Alfred Hitchcock

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(1899 – 1980)

“Shoot your murder scenes like love scenes and your love scenes like murder scenes.”

Of the major filmmakers perhaps Alfred Hitchcock best embodies cinema’s great existential dilemma: are movies art or entertainment or both? If both where does one end and the other begin? Hitchcock is the closest we have to an answer. As he delighted audiences with his patented suspense set pieces and gallows humor, he also pushed the medium forward by experimenting with form and genre. Hitchcock was certainly a fine artist as well as a world-class showman, but which did (should) take precedence? That question continues to baffle critics as it somehow defines the whole medium’s discordant identity to this point. Born and raised near London, England, Alfred Hitchcock began his career in German cinema, designing titles; he then made his name directing British spy yarns, before achieving great success and notoriety in Hollywood. He long specialized in political thrillers (The 39 Steps, The Lady Vanishes, The Man Who Knew Too Much and Foreign Correspondent) and capers (To Catch A Thief and Family Plot) and dabbled in prestige pictures like the gothic adaptation Rebecca; but he always harbored darker proclivities satiated by such sinister tales as the Poe-esque Blackmail and serial killer procedurals The Lodger, Shadow of a Doubt, and Frenzy. Throughout his career he established several influential narrative devices, the most famous being the MacGuffin, a small plot detail that propels all the dramatic action. A MacGuffin could be as simple as a glass of milk (Suspicion) and a wedding ring (Dial M For Murder) or as complicated as a fictitious CIA operative (North By Northwest). Hitchcock took the term “femme fatale” to new heights when he cast beautiful movie stars like Ingrid Bergman, Grace Kelly, Eva Marie Saint, and Kim Novac as icy blonde seductresses. He constructed films around elaborate conceits and bold gambits: for instance, a fake flashback (Stage Fright), a dream sequence devised by Salvador Dali (Spellbound), a war film set entirely on a raft (Lifeboat), and a murder aftermath contrived to appear as one continuous shot (Rope). Masterpieces like Strangers on a Train, Notorious, and Rear Window lend themselves to thematic interpretations by queer theorists, feminists, Freudian psychologists, and postmodernists, et al. Gathering a Hollywood dream-team—including his wife/collaborator Alma Reville, costumer Edith Head, title designer Saul Bass, and composer Bernard Herman—Hitchcock achieved greatness with Psycho, a blockbuster slasher film that revolutionized movie marketing, and Vertigo, a spiraling tone poem of obsession and idealized romance, which bombed in its day but is now considered one of the two or three greatest films ever made. In Psycho he demonstrates his attributes behind the camera, both his mastery of montage editing (the shower scene) and of suspense storytelling (notice how Mother’s face remains conveniently hidden). By the time The Birds and Marnie rolled around Hitchcock had gained a reputation as a pervert and a misogynist who famously compared actors to cattle. Tippie Hedren, the star of both, would later claim that he deliberately ruined her career. In any case Hitchcock is maybe the only filmmaker whose work casual viewers and scholarly critics can both completely agree on. Be it for study or stimuli watching one never ceases to enlighten and entertain.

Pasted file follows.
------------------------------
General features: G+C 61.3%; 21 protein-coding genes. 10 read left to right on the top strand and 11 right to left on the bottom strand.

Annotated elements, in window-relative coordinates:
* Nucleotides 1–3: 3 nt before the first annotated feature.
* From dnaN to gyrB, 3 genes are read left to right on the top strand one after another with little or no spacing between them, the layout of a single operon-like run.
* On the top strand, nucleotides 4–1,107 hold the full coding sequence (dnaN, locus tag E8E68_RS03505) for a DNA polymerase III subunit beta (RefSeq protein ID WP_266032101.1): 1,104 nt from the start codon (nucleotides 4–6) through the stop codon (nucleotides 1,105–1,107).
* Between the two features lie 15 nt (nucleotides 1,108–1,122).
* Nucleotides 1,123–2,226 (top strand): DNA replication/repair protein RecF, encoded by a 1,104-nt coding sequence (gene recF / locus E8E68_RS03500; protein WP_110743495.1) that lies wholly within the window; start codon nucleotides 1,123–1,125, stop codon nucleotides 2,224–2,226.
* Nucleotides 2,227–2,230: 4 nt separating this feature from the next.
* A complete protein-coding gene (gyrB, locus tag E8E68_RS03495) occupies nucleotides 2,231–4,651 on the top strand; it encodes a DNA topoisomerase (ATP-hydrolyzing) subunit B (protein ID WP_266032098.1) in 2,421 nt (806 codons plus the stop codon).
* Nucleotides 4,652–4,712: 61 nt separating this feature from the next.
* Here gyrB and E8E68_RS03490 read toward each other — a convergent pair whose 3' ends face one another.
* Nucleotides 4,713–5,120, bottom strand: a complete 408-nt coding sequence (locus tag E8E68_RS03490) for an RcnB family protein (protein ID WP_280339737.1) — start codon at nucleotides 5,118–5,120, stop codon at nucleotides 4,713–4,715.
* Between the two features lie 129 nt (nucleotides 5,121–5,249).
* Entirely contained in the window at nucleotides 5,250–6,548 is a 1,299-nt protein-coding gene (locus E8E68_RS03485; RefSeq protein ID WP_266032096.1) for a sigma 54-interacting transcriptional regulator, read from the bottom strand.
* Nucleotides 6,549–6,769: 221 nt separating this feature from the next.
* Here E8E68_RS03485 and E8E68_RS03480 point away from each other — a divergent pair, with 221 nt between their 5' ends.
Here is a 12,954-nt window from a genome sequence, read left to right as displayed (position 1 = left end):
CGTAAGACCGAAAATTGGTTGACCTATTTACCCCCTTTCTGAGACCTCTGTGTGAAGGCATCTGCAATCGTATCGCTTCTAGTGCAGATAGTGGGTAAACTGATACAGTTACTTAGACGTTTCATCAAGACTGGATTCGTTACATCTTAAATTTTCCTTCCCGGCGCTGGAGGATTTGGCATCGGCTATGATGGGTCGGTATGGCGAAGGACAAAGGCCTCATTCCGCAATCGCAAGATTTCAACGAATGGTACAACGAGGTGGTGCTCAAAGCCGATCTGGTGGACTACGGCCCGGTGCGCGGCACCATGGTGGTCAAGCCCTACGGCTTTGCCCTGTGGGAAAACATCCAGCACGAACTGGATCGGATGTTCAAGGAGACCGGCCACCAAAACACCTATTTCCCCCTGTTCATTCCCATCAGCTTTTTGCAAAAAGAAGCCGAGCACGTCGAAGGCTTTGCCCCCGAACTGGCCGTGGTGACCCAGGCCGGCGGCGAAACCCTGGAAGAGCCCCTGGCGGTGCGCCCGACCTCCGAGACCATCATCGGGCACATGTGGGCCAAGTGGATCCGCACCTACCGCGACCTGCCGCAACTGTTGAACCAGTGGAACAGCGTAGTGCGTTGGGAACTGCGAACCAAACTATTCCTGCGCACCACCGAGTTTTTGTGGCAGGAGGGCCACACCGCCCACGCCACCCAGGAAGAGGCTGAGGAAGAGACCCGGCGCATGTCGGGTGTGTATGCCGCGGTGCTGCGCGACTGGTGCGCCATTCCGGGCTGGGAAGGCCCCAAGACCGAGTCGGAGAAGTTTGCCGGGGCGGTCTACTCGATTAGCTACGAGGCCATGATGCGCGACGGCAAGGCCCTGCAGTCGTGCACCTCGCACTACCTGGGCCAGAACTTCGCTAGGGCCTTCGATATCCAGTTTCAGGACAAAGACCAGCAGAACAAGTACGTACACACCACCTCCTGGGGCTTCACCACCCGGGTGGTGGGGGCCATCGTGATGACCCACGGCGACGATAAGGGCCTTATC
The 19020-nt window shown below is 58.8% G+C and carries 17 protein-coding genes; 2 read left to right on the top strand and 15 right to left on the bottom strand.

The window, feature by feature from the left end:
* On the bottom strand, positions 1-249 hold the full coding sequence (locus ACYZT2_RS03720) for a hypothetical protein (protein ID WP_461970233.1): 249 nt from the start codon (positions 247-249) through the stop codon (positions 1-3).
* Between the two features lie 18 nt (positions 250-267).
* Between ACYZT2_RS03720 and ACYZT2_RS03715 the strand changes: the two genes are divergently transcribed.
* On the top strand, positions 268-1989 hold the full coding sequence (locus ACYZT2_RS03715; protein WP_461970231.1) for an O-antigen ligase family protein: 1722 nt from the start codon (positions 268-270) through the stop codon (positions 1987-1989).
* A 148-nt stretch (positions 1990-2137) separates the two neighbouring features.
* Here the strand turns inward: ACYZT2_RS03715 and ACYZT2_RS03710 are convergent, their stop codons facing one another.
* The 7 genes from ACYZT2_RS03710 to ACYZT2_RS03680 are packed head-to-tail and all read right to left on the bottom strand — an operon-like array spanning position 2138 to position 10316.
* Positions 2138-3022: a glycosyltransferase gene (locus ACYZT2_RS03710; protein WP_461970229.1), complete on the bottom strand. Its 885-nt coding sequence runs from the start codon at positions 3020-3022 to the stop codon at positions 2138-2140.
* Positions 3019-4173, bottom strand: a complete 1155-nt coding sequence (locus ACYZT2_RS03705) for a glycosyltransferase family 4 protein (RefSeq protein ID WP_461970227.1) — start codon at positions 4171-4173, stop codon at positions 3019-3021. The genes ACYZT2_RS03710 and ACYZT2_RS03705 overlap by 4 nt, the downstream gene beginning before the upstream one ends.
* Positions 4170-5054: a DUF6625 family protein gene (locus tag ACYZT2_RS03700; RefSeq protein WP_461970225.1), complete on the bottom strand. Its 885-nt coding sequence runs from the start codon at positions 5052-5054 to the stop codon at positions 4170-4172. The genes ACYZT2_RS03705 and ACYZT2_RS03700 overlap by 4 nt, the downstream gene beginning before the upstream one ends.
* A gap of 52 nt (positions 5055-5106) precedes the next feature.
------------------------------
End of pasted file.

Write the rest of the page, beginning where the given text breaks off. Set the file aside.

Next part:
Before you take that trip to the big movie-theater in the sky, watch: Vertigo, Psycho, Rear Window, Strangers on a Train, and Notorious.


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